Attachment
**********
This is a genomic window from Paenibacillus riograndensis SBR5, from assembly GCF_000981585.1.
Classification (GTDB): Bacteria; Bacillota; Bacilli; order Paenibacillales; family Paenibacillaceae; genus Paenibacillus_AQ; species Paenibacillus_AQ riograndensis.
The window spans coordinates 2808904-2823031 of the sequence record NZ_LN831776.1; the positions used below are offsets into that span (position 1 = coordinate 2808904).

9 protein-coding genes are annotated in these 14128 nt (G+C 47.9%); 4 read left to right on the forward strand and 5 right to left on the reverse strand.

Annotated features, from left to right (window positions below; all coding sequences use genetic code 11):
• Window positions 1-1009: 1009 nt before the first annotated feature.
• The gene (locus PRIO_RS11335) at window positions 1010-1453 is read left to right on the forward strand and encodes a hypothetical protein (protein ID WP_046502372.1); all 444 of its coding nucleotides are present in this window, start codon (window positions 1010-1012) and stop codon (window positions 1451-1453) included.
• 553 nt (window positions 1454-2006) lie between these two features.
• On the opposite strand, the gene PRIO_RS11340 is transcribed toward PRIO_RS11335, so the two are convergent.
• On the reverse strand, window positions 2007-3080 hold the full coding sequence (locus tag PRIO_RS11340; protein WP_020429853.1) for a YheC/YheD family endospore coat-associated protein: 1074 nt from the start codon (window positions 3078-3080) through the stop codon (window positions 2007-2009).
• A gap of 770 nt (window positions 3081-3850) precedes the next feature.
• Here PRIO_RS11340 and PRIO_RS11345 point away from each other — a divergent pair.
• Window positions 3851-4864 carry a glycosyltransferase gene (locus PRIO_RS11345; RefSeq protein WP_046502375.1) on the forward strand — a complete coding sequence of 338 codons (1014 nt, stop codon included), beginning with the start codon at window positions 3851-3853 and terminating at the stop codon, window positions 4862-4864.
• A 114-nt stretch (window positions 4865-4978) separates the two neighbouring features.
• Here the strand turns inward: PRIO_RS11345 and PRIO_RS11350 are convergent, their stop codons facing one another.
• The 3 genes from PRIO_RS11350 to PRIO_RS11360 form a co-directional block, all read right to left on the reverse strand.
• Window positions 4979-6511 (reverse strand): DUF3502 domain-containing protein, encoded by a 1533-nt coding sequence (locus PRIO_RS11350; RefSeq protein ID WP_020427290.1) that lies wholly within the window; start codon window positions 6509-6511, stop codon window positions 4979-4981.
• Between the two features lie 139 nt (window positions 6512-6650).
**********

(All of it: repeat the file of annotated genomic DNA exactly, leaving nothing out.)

This is a genomic window from Paenibacillus riograndensis SBR5, from assembly GCF_000981585.1.
Classification (GTDB): Bacteria; Bacillota; Bacilli; order Paenibacillales; family Paenibacillaceae; genus Paenibacillus_AQ; species Paenibacillus_AQ riograndensis.
The window spans coordinates 2808904-2823031 of the sequence record NZ_LN831776.1; the positions used below are offsets into that span (position 1 = coordinate 2808904).

9 protein-coding genes are annotated in these 14128 nt (G+C 47.9%); 4 read left to right on the forward strand and 5 right to left on the reverse strand.

Annotated features, from left to right (window positions below; all coding sequences use genetic code 11):
• Window positions 1-1009: 1009 nt before the first annotated feature.
• The gene (locus PRIO_RS11335) at window positions 1010-1453 is read left to right on the forward strand and encodes a hypothetical protein (protein ID WP_046502372.1); all 444 of its coding nucleotides are present in this window, start codon (window positions 1010-1012) and stop codon (window positions 1451-1453) included.
• 553 nt (window positions 1454-2006) lie between these two features.
• On the opposite strand, the gene PRIO_RS11340 is transcribed toward PRIO_RS11335, so the two are convergent.
• On the reverse strand, window positions 2007-3080 hold the full coding sequence (locus tag PRIO_RS11340; protein WP_020429853.1) for a YheC/YheD family endospore coat-associated protein: 1074 nt from the start codon (window positions 3078-3080) through the stop codon (window positions 2007-2009).
• A gap of 770 nt (window positions 3081-3850) precedes the next feature.
• Here PRIO_RS11340 and PRIO_RS11345 point away from each other — a divergent pair.
• Window positions 3851-4864 carry a glycosyltransferase gene (locus PRIO_RS11345; RefSeq protein WP_046502375.1) on the forward strand — a complete coding sequence of 338 codons (1014 nt, stop codon included), beginning with the start codon at window positions 3851-3853 and terminating at the stop codon, window positions 4862-4864.
• A 114-nt stretch (window positions 4865-4978) separates the two neighbouring features.
• Here the strand turns inward: PRIO_RS11345 and PRIO_RS11350 are convergent, their stop codons facing one another.
• The 3 genes from PRIO_RS11350 to PRIO_RS11360 form a co-directional block, all read right to left on the reverse strand.
• Window positions 4979-6511 (reverse strand): DUF3502 domain-containing protein, encoded by a 1533-nt coding sequence (locus PRIO_RS11350; RefSeq protein ID WP_020427290.1) that lies wholly within the window; start codon window positions 6509-6511, stop codon window positions 4979-4981.
• Between the two features lie 139 nt (window positions 6512-6650).